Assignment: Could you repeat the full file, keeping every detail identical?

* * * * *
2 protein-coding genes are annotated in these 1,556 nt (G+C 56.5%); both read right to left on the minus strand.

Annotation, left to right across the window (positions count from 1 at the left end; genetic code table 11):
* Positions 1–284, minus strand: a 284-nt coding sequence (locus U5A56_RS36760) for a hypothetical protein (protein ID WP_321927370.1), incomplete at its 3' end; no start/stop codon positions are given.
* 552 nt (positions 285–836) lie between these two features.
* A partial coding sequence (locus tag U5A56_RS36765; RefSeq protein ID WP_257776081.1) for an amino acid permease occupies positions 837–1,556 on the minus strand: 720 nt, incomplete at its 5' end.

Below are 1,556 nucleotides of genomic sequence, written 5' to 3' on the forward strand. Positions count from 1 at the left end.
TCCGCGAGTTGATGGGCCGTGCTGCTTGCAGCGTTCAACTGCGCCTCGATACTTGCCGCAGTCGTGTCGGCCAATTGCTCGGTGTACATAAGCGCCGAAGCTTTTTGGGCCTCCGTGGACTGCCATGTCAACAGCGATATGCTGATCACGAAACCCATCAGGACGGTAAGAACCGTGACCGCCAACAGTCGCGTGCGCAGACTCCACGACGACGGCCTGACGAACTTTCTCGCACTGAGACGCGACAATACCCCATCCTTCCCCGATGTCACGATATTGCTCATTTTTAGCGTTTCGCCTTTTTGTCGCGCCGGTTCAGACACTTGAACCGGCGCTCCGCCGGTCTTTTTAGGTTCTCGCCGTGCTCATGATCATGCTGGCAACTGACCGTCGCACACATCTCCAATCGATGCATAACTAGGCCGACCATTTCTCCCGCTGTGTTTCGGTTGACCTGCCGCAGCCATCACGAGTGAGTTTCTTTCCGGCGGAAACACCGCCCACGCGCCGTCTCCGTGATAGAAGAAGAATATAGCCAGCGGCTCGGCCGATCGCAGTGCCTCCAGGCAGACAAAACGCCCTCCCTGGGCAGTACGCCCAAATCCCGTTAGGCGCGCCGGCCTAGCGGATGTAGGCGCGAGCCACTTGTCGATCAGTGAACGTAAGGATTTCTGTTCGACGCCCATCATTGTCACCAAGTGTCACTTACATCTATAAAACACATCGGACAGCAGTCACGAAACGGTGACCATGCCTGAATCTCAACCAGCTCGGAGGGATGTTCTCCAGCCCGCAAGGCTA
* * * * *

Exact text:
2 protein-coding genes are annotated in these 1,556 nt (G+C 56.5%); both read right to left on the minus strand.

Annotation, left to right across the window (positions count from 1 at the left end; genetic code table 11):
* Positions 1–284, minus strand: a 284-nt coding sequence (locus U5A56_RS36760) for a hypothetical protein (protein ID WP_321927370.1), incomplete at its 3' end; no start/stop codon positions are given.
* 552 nt (positions 285–836) lie between these two features.
* A partial coding sequence (locus tag U5A56_RS36765; RefSeq protein ID WP_257776081.1) for an amino acid permease occupies positions 837–1,556 on the minus strand: 720 nt, incomplete at its 5' end.

Below are 1,556 nucleotides of genomic sequence, written 5' to 3' on the forward strand. Positions count from 1 at the left end.
TCCGCGAGTTGATGGGCCGTGCTGCTTGCAGCGTTCAACTGCGCCTCGATACTTGCCGCAGTCGTGTCGGCCAATTGCTCGGTGTACATAAGCGCCGAAGCTTTTTGGGCCTCCGTGGACTGCCATGTCAACAGCGATATGCTGATCACGAAACCCATCAGGACGGTAAGAACCGTGACCGCCAACAGTCGCGTGCGCAGACTCCACGACGACGGCCTGACGAACTTTCTCGCACTGAGACGCGACAATACCCCATCCTTCCCCGATGTCACGATATTGCTCATTTTTAGCGTTTCGCCTTTTTGTCGCGCCGGTTCAGACACTTGAACCGGCGCTCCGCCGGTCTTTTTAGGTTCTCGCCGTGCTCATGATCATGCTGGCAACTGACCGTCGCACACATCTCCAATCGATGCATAACTAGGCCGACCATTTCTCCCGCTGTGTTTCGGTTGACCTGCCGCAGCCATCACGAGTGAGTTTCTTTCCGGCGGAAACACCGCCCACGCGCCGTCTCCGTGATAGAAGAAGAATATAGCCAGCGGCTCGGCCGATCGCAGTGCCTCCAGGCAGACAAAACGCCCTCCCTGGGCAGTACGCCCAAATCCCGTTAGGCGCGCCGGCCTAGCGGATGTAGGCGCGAGCCACTTGTCGATCAGTGAACGTAAGGATTTCTGTTCGACGCCCATCATTGTCACCAAGTGTCACTTACATCTATAAAACACATCGGACAGCAGTCACGAAACGGTGACCATGCCTGAATCTCAACCAGCTCGGAGGGATGTTCTCCAGCCCGCAAGGCTA